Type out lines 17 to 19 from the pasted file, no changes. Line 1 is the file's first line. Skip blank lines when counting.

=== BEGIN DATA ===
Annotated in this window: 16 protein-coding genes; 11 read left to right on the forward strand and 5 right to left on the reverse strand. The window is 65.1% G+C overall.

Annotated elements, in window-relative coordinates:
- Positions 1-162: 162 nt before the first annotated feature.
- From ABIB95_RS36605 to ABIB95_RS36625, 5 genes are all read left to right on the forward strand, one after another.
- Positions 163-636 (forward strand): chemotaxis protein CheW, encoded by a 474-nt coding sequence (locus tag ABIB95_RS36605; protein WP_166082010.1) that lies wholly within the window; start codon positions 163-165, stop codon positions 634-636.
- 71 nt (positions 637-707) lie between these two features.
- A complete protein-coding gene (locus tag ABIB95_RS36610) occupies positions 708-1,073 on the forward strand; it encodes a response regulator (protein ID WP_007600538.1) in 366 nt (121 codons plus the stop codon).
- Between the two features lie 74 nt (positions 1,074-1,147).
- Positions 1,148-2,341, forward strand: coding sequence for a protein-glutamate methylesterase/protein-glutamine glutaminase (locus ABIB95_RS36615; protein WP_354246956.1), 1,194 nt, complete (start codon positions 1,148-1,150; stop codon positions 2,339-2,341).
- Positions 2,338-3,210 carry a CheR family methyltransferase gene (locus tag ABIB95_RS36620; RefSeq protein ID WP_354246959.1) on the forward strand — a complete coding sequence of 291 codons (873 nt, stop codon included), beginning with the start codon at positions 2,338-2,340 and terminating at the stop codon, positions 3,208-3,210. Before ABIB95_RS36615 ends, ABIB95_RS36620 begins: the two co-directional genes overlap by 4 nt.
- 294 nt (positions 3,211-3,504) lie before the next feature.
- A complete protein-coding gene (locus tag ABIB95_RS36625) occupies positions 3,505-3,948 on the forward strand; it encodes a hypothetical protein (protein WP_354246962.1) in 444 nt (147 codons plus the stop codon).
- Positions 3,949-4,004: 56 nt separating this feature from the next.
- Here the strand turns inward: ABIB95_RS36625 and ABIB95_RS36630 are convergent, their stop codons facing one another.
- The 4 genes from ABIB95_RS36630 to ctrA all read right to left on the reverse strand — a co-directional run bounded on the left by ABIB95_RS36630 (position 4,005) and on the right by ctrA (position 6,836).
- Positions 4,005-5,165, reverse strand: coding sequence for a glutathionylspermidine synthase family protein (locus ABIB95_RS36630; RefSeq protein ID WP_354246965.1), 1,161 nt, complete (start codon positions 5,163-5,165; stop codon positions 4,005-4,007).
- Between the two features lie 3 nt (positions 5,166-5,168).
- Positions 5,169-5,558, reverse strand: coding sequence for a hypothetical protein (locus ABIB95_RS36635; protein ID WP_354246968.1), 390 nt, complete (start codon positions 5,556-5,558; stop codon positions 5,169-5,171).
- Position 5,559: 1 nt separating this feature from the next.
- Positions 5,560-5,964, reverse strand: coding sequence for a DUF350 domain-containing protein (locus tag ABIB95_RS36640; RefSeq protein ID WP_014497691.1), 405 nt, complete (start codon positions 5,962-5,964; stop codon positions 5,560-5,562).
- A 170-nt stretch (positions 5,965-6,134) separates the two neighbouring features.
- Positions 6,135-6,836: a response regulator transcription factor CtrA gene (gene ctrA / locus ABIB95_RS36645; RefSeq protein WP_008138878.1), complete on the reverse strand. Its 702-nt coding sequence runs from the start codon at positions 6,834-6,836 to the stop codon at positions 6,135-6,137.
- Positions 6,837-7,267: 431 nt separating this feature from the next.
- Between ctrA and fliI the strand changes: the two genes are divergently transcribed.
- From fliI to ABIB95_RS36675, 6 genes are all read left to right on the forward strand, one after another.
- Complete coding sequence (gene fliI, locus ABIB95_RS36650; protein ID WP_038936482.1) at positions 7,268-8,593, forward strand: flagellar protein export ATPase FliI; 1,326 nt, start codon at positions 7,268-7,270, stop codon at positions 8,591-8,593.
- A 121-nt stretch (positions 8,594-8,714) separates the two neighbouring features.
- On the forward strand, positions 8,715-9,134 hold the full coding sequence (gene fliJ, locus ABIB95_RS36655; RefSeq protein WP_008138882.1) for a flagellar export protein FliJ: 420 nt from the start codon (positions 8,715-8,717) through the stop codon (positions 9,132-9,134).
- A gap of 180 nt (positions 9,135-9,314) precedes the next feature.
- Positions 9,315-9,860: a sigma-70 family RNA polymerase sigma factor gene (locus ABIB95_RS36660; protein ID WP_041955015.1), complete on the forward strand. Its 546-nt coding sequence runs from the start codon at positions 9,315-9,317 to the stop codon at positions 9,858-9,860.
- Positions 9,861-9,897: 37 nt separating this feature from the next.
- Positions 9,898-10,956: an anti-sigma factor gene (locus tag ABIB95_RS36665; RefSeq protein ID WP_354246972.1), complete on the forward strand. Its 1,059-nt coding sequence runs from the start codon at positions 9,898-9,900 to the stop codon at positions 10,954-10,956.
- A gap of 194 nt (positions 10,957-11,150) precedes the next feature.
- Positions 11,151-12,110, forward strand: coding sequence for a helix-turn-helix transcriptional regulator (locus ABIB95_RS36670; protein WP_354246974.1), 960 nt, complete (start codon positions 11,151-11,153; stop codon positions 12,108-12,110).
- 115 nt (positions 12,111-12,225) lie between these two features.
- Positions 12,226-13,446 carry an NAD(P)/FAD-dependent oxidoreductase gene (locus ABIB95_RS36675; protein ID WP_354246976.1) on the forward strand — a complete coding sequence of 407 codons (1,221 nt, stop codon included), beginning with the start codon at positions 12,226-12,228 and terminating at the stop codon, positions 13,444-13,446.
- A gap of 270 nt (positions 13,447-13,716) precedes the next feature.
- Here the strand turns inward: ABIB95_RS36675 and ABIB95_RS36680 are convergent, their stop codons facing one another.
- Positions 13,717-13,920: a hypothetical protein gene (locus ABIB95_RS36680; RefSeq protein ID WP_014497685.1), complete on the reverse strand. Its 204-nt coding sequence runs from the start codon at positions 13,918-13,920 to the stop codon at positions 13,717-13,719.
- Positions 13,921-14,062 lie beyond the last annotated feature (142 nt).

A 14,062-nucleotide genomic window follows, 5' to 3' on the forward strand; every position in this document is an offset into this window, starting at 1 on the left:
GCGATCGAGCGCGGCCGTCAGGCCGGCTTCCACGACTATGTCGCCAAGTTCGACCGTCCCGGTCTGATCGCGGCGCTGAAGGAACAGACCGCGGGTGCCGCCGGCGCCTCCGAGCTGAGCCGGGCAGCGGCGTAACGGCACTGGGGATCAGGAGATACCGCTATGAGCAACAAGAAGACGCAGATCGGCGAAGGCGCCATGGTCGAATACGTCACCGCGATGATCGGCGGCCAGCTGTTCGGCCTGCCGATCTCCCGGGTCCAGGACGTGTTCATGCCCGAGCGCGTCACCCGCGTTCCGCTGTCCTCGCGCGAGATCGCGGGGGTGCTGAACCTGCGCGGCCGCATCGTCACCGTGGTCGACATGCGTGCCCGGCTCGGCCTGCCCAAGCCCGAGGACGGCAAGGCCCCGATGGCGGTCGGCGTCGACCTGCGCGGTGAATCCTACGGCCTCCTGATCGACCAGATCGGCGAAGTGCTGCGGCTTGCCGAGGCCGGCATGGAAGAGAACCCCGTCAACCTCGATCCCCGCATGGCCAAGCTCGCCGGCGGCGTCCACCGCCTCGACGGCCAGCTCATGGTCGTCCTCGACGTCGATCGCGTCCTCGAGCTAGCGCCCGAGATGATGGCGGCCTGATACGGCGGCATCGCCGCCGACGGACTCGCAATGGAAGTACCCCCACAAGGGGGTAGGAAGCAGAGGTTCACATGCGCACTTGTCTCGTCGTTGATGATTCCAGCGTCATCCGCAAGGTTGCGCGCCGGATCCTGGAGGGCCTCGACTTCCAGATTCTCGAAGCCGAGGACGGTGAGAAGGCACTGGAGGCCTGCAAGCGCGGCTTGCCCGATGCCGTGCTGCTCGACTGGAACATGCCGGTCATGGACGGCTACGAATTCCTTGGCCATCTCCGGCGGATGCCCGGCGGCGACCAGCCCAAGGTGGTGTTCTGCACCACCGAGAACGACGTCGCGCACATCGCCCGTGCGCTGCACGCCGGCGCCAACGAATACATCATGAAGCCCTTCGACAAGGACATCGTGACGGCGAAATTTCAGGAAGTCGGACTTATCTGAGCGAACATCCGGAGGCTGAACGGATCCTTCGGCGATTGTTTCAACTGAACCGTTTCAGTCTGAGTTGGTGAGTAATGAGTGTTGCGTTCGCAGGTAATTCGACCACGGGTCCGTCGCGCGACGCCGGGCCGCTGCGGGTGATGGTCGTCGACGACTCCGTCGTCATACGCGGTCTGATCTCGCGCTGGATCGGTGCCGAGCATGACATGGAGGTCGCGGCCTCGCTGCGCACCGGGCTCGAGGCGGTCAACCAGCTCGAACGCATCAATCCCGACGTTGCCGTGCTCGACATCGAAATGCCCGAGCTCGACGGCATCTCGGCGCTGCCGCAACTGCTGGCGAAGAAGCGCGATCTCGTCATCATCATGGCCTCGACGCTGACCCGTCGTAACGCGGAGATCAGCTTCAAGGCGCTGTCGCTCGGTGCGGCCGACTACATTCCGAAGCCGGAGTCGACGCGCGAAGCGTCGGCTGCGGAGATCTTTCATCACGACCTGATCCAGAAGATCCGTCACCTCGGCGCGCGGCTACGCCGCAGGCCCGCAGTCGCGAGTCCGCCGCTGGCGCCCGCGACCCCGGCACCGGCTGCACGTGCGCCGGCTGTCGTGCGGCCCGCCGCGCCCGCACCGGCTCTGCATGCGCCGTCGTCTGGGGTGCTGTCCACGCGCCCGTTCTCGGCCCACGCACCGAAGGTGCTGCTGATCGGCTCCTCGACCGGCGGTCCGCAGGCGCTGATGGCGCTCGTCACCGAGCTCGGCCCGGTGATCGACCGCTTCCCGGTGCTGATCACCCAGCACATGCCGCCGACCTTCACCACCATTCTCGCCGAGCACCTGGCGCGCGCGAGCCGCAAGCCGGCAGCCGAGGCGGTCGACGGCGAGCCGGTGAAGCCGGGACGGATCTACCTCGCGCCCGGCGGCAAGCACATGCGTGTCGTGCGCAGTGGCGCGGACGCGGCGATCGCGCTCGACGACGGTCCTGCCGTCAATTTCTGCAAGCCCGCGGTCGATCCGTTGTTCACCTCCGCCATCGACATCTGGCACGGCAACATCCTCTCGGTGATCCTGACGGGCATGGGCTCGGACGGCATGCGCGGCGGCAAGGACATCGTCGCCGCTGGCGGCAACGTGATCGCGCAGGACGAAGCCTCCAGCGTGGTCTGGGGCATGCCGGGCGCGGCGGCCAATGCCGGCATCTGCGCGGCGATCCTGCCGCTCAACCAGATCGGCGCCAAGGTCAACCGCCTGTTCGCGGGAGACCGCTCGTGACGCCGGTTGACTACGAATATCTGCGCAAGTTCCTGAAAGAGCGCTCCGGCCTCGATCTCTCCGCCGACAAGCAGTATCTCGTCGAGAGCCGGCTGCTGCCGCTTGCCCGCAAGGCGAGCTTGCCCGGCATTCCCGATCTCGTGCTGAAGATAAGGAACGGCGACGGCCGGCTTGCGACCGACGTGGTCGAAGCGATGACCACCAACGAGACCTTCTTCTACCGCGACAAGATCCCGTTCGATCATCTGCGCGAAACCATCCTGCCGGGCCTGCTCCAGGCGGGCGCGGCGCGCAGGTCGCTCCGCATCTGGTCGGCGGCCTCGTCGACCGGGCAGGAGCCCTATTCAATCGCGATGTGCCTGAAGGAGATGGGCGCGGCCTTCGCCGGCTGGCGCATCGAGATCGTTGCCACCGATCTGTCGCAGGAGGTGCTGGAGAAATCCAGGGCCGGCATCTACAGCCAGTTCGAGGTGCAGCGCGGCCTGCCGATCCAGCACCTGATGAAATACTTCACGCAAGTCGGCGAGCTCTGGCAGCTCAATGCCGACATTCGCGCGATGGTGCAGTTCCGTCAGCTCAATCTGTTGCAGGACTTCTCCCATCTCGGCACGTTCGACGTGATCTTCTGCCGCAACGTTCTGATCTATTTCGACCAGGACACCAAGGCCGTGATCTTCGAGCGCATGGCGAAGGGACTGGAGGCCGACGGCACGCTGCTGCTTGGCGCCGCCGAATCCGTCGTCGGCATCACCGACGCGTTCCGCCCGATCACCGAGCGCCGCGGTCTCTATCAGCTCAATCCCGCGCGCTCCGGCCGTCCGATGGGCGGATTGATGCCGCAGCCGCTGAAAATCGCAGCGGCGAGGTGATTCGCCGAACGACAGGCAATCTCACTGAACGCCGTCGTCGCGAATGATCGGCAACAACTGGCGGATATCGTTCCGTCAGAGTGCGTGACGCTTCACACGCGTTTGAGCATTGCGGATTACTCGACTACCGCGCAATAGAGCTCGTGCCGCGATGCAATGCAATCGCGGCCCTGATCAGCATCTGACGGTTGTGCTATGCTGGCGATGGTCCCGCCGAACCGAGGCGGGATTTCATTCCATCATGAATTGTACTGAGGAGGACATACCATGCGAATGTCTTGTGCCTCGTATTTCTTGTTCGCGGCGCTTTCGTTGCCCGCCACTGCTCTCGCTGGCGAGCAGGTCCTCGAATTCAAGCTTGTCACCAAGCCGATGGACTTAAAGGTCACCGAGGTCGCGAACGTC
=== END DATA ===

- Between the two features lie 3 nt (positions 5,166-5,168).
- Positions 5,169-5,558, reverse strand: coding sequence for a hypothetical protein (locus ABIB95_RS36635; protein ID WP_354246968.1), 390 nt, complete (start codon positions 5,556-5,558; stop codon positions 5,169-5,171).
- Position 5,559: 1 nt separating this feature from the next.